Molecular modeling of class I and II alleles of the major histocompatibility complex in Salmo salar

TitleMolecular modeling of class I and II alleles of the major histocompatibility complex in Salmo salar
Publication TypeJournal Article
Year of Publication2010
AuthorsCardenas, C, Bidon-Chanal A, Conejeros P, Arenas G, Marshall S, Luque FJ
JournalJournal of computer-aided molecular design
Pagination1035 - 1051
Date Published2010/12//
KeywordsAlleles; Amino Acid Sequence; Animals; Binding Sites; Epitopes/chemistry/immunology/metabolism; Humans; Major Histocompatibility Complex/immunology; Molecular Dynamics Simulation; Peptides/chemistry/immunology; Protein Binding/immunology; Salmo salar/immu, Amino Acid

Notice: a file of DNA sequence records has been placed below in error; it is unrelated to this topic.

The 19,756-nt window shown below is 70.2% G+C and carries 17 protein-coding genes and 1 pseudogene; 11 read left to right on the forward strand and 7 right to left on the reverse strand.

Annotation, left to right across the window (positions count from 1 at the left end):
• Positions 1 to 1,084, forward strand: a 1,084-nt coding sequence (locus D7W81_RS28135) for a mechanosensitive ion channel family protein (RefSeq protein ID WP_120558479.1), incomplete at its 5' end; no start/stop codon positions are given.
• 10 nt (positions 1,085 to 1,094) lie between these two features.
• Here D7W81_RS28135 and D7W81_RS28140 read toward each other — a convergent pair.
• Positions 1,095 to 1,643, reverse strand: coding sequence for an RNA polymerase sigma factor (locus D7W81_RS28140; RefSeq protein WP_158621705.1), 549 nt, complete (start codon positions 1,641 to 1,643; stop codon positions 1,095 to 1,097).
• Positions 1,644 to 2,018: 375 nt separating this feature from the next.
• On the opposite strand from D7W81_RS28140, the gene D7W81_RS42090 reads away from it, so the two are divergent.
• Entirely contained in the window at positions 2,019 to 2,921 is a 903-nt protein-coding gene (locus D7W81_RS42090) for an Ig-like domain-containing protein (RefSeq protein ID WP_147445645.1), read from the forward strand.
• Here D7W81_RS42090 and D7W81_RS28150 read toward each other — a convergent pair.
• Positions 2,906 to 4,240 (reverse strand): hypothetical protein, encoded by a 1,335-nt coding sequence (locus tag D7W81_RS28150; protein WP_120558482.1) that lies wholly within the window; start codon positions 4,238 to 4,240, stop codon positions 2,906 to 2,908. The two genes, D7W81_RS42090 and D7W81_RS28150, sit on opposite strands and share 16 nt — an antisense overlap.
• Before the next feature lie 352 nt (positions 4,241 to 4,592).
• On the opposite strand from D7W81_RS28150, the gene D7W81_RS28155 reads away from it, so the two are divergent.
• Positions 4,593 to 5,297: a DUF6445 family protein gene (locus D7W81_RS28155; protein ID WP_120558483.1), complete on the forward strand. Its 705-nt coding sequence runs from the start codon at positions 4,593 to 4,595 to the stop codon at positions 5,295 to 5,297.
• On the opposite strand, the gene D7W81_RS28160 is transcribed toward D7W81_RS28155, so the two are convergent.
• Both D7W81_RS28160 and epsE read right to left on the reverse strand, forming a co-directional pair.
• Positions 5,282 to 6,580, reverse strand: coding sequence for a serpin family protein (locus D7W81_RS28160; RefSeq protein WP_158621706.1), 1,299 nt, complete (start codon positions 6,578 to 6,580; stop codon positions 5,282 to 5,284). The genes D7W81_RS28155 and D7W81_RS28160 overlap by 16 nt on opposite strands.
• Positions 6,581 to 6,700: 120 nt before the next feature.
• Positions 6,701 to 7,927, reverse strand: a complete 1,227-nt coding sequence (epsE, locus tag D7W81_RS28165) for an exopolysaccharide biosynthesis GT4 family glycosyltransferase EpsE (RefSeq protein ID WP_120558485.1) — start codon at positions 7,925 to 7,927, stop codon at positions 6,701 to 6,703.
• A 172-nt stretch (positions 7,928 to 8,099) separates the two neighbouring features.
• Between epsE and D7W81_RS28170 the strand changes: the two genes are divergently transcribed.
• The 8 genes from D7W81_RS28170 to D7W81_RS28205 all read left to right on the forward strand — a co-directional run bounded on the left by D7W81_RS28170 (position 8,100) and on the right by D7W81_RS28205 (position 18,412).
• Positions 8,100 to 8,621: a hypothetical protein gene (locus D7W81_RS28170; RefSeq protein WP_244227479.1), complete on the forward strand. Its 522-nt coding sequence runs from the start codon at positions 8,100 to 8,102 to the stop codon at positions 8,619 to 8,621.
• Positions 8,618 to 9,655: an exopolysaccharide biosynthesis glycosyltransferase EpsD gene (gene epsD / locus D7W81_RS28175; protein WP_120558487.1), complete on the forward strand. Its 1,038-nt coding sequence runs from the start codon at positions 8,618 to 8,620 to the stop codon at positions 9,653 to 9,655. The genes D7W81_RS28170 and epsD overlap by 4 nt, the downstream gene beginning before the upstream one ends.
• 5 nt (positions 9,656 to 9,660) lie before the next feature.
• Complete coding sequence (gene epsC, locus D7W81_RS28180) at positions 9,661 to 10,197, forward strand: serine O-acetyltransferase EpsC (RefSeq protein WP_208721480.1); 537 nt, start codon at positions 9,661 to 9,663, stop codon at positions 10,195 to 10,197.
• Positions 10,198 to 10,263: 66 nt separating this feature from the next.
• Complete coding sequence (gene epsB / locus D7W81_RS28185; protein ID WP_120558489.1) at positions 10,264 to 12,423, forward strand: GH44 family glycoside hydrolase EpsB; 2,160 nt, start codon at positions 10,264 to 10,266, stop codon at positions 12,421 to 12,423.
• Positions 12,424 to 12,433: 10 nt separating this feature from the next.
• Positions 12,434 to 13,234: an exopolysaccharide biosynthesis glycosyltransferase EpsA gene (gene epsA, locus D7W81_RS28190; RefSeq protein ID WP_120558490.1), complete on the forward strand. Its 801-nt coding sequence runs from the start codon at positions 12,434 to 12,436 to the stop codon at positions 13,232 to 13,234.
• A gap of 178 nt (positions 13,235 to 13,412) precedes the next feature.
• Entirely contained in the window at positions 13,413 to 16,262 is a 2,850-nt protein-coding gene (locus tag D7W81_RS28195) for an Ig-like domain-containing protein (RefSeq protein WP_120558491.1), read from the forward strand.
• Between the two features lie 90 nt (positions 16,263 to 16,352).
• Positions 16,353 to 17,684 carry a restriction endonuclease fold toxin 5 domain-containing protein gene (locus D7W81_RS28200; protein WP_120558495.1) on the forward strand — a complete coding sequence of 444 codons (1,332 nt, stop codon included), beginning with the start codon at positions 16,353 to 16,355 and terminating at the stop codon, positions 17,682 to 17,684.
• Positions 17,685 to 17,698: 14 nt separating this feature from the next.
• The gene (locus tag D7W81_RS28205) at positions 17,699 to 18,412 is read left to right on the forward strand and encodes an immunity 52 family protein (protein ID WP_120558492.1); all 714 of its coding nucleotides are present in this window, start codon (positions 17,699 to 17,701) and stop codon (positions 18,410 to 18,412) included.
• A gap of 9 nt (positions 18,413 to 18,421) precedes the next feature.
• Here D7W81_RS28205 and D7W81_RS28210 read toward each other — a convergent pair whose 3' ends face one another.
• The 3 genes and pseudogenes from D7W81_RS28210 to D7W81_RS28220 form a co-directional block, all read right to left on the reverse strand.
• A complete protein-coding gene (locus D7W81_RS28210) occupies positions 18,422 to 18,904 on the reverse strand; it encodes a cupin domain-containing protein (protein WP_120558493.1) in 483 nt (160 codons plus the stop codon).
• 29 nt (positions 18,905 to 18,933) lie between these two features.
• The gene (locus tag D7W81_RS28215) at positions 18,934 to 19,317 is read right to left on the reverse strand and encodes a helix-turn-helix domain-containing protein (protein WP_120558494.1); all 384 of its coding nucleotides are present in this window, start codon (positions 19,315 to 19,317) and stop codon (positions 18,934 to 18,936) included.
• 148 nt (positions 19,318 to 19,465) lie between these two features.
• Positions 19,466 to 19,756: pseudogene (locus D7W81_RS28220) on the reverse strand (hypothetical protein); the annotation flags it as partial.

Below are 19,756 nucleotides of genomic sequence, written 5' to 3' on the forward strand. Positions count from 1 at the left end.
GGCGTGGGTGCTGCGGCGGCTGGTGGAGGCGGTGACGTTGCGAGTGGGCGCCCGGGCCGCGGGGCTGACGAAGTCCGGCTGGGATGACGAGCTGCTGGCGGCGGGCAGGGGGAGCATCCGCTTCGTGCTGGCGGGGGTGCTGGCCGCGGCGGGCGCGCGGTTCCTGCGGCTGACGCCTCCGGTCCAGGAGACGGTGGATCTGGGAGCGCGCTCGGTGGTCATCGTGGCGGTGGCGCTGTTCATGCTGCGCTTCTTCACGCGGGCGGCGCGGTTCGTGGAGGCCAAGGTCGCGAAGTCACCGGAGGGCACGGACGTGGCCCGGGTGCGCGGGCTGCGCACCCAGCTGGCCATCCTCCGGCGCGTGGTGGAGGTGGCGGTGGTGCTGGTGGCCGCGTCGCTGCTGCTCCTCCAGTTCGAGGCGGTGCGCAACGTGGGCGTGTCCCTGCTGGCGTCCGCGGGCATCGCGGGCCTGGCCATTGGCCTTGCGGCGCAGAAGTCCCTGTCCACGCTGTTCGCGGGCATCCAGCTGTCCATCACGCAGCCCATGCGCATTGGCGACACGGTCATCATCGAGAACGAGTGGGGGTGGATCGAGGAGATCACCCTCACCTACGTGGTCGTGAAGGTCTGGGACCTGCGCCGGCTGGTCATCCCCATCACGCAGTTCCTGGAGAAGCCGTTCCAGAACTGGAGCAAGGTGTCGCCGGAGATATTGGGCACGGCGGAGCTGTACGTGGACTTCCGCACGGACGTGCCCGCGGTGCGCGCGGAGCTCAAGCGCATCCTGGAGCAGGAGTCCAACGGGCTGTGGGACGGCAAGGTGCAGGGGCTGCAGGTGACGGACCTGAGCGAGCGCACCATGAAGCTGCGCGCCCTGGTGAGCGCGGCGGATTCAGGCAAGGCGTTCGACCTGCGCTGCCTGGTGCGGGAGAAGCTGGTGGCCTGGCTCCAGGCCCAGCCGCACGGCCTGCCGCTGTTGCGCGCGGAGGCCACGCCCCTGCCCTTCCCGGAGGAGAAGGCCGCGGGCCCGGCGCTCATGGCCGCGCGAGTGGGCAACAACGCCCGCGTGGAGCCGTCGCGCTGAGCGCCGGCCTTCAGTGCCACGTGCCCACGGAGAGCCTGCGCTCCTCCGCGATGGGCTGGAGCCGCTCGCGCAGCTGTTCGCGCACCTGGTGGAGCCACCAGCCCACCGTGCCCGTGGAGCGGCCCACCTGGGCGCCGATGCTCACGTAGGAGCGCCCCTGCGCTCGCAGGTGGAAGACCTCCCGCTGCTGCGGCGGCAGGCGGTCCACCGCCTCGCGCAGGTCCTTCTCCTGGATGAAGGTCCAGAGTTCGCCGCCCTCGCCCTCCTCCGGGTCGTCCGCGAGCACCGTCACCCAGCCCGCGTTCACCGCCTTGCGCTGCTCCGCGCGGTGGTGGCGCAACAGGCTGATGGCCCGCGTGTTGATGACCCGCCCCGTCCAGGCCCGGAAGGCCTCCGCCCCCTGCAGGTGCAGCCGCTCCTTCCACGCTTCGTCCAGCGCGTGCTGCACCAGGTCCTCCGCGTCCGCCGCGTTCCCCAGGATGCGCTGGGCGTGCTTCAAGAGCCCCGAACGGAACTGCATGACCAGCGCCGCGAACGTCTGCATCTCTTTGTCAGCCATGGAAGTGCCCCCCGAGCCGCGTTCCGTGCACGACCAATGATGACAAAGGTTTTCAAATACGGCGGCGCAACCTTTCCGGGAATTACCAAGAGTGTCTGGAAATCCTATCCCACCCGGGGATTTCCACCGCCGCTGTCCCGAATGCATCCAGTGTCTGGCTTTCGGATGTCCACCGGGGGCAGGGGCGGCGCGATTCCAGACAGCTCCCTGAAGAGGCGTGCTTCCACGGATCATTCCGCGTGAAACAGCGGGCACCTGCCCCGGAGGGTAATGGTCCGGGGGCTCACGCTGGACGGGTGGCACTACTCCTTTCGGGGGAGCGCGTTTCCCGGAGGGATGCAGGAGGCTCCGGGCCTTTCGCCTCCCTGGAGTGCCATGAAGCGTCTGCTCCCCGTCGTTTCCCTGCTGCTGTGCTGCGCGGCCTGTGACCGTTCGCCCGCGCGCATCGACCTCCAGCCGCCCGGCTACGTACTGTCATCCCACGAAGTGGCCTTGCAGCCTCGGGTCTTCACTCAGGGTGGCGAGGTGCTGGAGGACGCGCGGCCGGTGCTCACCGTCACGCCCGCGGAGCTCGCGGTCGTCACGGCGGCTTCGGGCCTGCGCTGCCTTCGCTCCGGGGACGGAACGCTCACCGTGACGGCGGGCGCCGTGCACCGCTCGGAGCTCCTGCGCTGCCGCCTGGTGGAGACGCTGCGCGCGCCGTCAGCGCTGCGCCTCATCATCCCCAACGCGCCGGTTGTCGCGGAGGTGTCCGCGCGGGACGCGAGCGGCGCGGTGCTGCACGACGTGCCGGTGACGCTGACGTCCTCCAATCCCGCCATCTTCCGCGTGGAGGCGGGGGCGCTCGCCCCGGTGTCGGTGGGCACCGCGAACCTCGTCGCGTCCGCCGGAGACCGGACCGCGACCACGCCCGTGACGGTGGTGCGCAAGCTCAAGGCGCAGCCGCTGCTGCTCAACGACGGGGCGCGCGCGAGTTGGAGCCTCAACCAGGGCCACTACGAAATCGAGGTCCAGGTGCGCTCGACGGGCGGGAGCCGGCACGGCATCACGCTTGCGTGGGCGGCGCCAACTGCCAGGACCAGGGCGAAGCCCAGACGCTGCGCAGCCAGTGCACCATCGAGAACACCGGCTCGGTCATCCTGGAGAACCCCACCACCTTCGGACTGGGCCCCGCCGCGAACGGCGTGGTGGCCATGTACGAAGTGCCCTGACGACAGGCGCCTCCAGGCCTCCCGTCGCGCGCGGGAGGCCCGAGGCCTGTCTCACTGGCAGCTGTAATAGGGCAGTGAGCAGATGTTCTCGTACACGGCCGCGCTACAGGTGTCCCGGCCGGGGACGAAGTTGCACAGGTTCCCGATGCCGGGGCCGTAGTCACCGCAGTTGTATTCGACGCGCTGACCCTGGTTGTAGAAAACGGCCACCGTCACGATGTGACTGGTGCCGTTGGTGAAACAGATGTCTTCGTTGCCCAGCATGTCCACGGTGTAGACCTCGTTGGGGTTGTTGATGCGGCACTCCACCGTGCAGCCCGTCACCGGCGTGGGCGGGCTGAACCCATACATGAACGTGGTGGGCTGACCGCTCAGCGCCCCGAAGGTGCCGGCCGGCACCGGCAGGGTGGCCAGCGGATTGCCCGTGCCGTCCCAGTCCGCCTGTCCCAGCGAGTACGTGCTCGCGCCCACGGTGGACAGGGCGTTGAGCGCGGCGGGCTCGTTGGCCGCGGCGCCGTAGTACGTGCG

AbstractKnowledge of the 3D structure of the binding groove of major histocompatibility (MHC) molecules, which play a central role in the immune response, is crucial to shed light into the details of peptide recognition and polymorphism. This work reports molecular modeling studies aimed at providing 3D models for two class I and two class II MHC alleles from Salmo salar (Sasa), as the lack of experimental structures of fish MHC molecules represents a serious limitation to understand the specific preferences for peptide binding. The reliability of the structural models built up using bioinformatic tools was explored by means of molecular dynamics simulations of their complexes with representative peptides, and the energetics of the MHC-peptide interaction was determined by combining molecular mechanics interaction energies and implicit continuum solvation calculations. The structural models revealed the occurrence of notable differences in the nature of residues at specific positions in the binding groove not only between human and Sasa MHC proteins, but also between different Sasa alleles. Those differences lead to distinct trends in the structural features that mediate the binding of peptides to both class I and II MHC molecules, which are qualitatively reflected in the relative binding affinities. Overall, the structural models presented here are a valuable starting point to explore the interactions between MHC receptors and pathogen-specific interactions and to design vaccines against viral pathogens.